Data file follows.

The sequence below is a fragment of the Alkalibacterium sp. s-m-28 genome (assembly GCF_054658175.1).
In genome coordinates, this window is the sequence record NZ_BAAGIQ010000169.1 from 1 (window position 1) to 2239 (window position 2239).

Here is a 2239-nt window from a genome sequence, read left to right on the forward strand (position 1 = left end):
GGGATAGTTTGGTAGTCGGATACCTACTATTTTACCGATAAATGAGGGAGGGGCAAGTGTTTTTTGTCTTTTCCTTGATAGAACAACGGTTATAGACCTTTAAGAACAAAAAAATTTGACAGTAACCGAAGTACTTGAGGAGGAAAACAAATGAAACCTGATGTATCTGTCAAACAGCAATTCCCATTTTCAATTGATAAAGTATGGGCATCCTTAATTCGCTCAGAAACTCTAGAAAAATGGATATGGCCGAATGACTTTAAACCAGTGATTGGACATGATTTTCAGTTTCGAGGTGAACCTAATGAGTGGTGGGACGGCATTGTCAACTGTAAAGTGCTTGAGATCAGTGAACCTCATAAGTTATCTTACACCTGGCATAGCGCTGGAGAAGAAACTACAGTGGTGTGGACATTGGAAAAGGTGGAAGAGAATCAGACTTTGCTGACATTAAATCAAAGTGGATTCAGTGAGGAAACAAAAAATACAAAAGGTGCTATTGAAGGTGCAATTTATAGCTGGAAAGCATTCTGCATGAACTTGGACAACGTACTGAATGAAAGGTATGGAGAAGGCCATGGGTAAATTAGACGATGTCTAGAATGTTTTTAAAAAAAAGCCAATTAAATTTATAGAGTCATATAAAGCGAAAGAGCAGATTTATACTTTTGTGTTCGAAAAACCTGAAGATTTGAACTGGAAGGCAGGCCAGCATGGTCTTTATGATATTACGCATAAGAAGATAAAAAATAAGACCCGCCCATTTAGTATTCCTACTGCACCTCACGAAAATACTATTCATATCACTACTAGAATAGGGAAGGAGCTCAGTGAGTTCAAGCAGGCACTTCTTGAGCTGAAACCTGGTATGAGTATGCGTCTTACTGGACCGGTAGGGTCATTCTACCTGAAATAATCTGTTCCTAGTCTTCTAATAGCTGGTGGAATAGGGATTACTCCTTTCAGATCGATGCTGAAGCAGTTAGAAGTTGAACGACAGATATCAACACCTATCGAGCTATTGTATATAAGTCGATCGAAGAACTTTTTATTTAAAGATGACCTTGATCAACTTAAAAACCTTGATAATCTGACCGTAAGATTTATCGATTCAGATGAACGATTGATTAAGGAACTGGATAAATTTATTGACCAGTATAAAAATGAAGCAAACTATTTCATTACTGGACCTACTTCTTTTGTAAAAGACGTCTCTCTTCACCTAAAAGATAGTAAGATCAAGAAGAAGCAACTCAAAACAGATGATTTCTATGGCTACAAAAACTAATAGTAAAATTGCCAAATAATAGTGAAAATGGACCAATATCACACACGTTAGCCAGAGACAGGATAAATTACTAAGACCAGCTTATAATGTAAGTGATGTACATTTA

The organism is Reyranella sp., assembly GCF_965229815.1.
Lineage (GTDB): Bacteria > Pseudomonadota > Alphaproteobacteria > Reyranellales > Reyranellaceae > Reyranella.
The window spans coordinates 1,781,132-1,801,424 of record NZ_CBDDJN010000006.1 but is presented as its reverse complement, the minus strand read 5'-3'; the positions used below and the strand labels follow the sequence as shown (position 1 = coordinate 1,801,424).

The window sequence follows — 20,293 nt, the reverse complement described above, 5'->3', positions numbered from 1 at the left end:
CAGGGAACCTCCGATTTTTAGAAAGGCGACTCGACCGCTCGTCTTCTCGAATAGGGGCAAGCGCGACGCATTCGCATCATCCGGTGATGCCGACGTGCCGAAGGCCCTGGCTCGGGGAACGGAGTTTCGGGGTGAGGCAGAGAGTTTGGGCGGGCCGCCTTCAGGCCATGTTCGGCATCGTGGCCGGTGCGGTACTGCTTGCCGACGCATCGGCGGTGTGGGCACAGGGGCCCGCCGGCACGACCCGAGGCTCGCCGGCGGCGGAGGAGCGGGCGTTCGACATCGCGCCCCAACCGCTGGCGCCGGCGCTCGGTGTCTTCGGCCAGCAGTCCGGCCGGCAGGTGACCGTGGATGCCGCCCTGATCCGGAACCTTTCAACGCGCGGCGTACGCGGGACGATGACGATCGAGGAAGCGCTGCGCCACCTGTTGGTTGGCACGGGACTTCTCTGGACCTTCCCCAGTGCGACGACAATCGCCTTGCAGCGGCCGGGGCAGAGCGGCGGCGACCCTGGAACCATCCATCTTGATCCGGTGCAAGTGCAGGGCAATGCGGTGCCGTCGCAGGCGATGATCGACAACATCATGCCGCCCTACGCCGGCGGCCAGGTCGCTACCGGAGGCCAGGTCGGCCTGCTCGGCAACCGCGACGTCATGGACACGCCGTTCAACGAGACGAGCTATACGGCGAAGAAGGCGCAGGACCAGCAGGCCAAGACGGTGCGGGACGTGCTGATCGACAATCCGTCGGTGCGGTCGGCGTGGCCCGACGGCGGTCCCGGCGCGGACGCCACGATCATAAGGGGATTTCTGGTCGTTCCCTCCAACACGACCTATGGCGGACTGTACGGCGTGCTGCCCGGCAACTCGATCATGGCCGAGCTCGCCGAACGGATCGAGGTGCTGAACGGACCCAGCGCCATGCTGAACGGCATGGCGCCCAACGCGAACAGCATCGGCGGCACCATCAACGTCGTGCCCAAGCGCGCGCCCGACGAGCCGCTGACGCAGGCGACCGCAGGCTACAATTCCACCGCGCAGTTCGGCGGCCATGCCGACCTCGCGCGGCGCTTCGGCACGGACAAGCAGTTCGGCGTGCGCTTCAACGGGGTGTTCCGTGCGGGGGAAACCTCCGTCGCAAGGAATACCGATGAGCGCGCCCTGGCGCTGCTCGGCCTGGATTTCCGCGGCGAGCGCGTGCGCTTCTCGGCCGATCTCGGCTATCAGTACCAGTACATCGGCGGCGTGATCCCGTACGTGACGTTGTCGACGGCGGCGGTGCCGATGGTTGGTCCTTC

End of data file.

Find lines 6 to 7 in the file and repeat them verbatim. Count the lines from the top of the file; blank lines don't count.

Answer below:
Lineage (GTDB): Bacteria > Pseudomonadota > Alphaproteobacteria > Reyranellales > Reyranellaceae > Reyranella.
The window spans coordinates 1,781,132-1,801,424 of record NZ_CBDDJN010000006.1 but is presented as its reverse complement, the minus strand read 5'-3'; the positions used below and the strand labels follow the sequence as shown (position 1 = coordinate 1,801,424).